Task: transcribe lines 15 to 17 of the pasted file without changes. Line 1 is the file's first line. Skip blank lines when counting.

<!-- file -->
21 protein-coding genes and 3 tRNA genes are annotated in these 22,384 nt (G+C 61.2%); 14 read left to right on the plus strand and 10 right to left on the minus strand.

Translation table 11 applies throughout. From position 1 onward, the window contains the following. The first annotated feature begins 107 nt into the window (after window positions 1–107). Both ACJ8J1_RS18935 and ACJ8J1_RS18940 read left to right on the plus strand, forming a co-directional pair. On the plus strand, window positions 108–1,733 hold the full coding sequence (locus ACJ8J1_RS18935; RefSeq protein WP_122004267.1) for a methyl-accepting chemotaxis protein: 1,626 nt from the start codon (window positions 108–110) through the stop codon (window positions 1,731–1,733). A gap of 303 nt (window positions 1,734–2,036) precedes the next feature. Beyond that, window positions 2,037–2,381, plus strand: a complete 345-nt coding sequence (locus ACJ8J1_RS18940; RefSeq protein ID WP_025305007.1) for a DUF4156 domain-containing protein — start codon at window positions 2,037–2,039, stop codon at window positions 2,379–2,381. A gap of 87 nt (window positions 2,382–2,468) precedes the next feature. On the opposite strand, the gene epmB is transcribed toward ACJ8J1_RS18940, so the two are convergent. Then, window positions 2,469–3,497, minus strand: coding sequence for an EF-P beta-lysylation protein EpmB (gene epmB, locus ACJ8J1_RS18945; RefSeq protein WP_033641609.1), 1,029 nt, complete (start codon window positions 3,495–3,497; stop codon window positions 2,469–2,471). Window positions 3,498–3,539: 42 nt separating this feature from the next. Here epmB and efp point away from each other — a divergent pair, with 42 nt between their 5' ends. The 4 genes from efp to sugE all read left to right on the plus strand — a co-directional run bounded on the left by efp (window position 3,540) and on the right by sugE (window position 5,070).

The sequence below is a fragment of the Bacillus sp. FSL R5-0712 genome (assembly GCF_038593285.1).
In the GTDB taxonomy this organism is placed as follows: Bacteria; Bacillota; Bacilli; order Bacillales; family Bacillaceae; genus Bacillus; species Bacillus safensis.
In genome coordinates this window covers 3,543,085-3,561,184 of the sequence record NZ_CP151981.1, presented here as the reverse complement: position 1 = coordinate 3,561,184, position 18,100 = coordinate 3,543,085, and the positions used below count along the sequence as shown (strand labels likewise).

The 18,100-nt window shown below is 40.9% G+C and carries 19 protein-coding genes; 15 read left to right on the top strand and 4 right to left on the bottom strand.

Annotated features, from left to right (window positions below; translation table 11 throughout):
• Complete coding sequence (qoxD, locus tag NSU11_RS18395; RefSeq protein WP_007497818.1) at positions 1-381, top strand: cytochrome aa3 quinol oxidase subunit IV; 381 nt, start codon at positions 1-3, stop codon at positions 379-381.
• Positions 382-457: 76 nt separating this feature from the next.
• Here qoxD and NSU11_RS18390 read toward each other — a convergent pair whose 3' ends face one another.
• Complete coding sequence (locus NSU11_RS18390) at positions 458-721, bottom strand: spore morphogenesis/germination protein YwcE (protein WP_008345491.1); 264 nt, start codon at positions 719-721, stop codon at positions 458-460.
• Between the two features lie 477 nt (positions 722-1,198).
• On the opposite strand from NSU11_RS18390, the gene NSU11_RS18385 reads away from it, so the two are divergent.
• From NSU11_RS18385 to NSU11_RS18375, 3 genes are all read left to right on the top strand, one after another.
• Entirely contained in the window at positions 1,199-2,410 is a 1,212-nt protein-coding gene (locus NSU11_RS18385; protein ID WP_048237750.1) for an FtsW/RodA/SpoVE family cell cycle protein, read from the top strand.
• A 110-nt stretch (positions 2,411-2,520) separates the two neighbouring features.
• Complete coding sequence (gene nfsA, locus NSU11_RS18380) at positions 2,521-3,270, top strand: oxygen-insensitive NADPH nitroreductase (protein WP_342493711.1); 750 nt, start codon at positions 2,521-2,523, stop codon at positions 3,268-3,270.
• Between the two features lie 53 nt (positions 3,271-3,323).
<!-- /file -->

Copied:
• Entirely contained in the window at positions 1,199-2,410 is a 1,212-nt protein-coding gene (locus NSU11_RS18385; protein ID WP_048237750.1) for an FtsW/RodA/SpoVE family cell cycle protein, read from the top strand.
• A 110-nt stretch (positions 2,411-2,520) separates the two neighbouring features.
• Complete coding sequence (gene nfsA, locus NSU11_RS18380) at positions 2,521-3,270, top strand: oxygen-insensitive NADPH nitroreductase (protein WP_342493711.1); 750 nt, start codon at positions 2,521-2,523, stop codon at positions 3,268-3,270.